Infection with candida albicans, a ubiquitous commensal organism in the upper aerodigestive tract. While this organism normally causes no problem, under certain circumstances it can overgrow. These circumstances include (1) when other (competing) normal flora are killed through administration of antibiotics, (2) when surface immunity of the mucosa is decreased via inhalation of steroid medication, and (3) when the individual is immunosuppressed by disease or other drugs.
Typical symptoms of candida laryngitis and pharyngitis include slight sore throat and hoarseness. Treatment may consist of reducing or withdrawing listed potentiators, or using an antifungal agent such as fluconazole.
Candida laryngitis (1 of 4)
Severe laryngeal candidiasis, in a person using inhaled steroids at high dose. Standard light.
Candida laryngitis (2 of 4)
Closer view shows more clearly not only the white areas, but also surrounding inflammation. Standard light.
Candida laryngitis, 15 days after starting treatment (3 of 4)
After 15 days of oral fluconazole. Obvious improvement, but incomplete resolution of tissue changes.
Candida laryngitis, several months later (4 of 4)
After longer-term fluconazole, along with reduction of inhaled steroid dose, complete resolution. Strobe light, closed phase of vibration at high vocal pitch.
Candida laryngitis (1 of 4)
Candidiasis in patient using inhaled steroids for asthma. Under standard light, the lesions are vague, hazy, and best seen anteriorly on the right cord (left of image).
Candida laryngitis (2 of 4)
Same patient, narrow-band illumination. This not only emphasizes vascularity, but brings out the candida colonies.
Candida laryngitis, after treatment (3 of 4)
After treatment with fluconazole, the colonies have virtually disappeared.
Candida laryngitis, after treatment (4 of 4)
Same post-treatment examination, under narrow-band illumination. Note that there are normal specks of mucus (such as at the arrows) in the view.
Candida pharyngitis (1 of 2)
Countless candida colonies in the hypopharynx (lower throat) of a patient who, for treatment of an auto-immune disorder, is not only inhaling steroids but also taking high-dose steroids orally. Each tiny white dot represents a colony of the fungus.
Candida pharyngitis (2 of 2)
An even more dramatic case of candidiasis, in a different patient. Here, the colonies are more obvious and nearly confluent.
Candida laryngitis (1 of 3)
Elderly woman with a history of laryngeal amyloidosis requiring laser sculpting several years earlier. Now using high-dose inhaled steroids, antibiotics, and oral steroids for unrelated pulmonary problem. Marked increase of hoarseness, and whitish discoloration, especially of the left vocal cord (right of image).
Candida laryngitis (2 of 3)
Closer view of hazy white areas and irregular right cord margin (left of image), presumed to be candida overgrowth. Empiric treatment with fluconazole is justified, given history and findings.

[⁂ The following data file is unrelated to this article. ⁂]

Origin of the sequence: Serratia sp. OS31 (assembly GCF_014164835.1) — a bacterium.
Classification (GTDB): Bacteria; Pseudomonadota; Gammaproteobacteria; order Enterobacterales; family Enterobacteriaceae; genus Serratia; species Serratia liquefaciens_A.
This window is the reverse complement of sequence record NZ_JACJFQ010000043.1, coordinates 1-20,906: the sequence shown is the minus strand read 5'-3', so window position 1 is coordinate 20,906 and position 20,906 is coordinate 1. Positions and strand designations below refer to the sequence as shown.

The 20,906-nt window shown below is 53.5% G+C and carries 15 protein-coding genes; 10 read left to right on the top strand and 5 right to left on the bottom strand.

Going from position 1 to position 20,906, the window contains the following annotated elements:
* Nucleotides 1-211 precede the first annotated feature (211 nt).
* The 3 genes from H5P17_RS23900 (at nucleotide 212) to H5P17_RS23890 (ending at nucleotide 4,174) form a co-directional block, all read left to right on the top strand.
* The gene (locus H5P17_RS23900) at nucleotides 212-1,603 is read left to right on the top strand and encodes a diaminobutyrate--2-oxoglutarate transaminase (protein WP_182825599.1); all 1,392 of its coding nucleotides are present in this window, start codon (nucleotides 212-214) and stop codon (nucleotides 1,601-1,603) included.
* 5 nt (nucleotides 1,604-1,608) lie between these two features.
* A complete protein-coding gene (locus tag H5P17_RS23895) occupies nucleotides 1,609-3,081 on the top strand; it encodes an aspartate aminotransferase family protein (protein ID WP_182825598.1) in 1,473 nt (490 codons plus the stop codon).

Candida laryngitis, after starting treatment (3 of 3)
Two weeks after starting fluconazole; the white areas are completely resolved. The patient’s voice had improved markedly within three or four days of starting the treatment.
White lesions (1 of 3)
This man uses a steroid inhaler for his asthma. During esophagoscopy, white lesions were seen in the larynx and his GI Doctor sent him for evaluation of probable candida overgrowth. In all routine views, such as this one, white lesions are seen.
Candida colonies (2 of 3)
Candida colonies are routinely surrounded by a zone of erythema (see other photo series). No redness is seen here.
After throat clearing (3 of 3)
After aggressive throat clearing, the pattern of white lesions has changed, and this is of course another indication that we are not dealing with candida colonies here, but simple adherent mucus.
Patient with chronic hoarseness (1 of 4)
Chronic hoarseness across many months in the context of long term steroid inhaler use for asthma. Note the irregular margins and “leukoplakia” which is actually candida overgrowth.
Candida colonies (2 of 4)
Narrow band light at closer range accentuates the abnormalities. Candida colonies on the vocal cords do not usually have as discrete boundaries as they do elsewhere, because of the “smearing” effect of vibration.
Fluconazole treatment (3 of 4)
The voice was noticeably improved by about day 4 of fluconazole treatment. Here we see the result after a month of treatment of this longterm, deep-seated infection.
Microvascularity (4 of 4)
At closer range, the microvascularity is easily visible. No residual candida remains.
Candida colonies (1 of 4)
A voice performance major just through a siege of bronchitis with wheezing requiring use of antibiotics, inhaled steroid, and a brief burst of systemic steroids. This is the classic triad that can produce the (presumed) candida colonies shown here.
Phonation, open phase (2 of 4)
Producing voice under strobe light, the irregular margins and white lesions are seen.
Recovered voice (3 of 4)
After a course of fluconazole, voice has recovered fully. The white lesions are gone. Compare with photo 1.
Straight margins (4 of 4)
Again producing voice under strobe light, the margins are straight and no lesions are seen. Compare with photo 2.
Protruding osteophytes (1 of 2)
This 95 year-old man has large cervical osteophytes (bony proliferation due to arthritis). These osteophytes protrude into the pharynx (dotted lines). It would seem they would be a major impediment to swallowing.
Rapid swallowing (2 of 2)
After an initial test swallow, eight boluses of blue applesauce are administered rapidly. The purpose of this is to serve as a “stress test” so that we see his swallowing at its worst…But he has only a small amount of residue, and passes the test. Most individuals with cervical osteophytes are of advanced age. When swallowing is impaired, the explanation is usually more than just the osteophyte.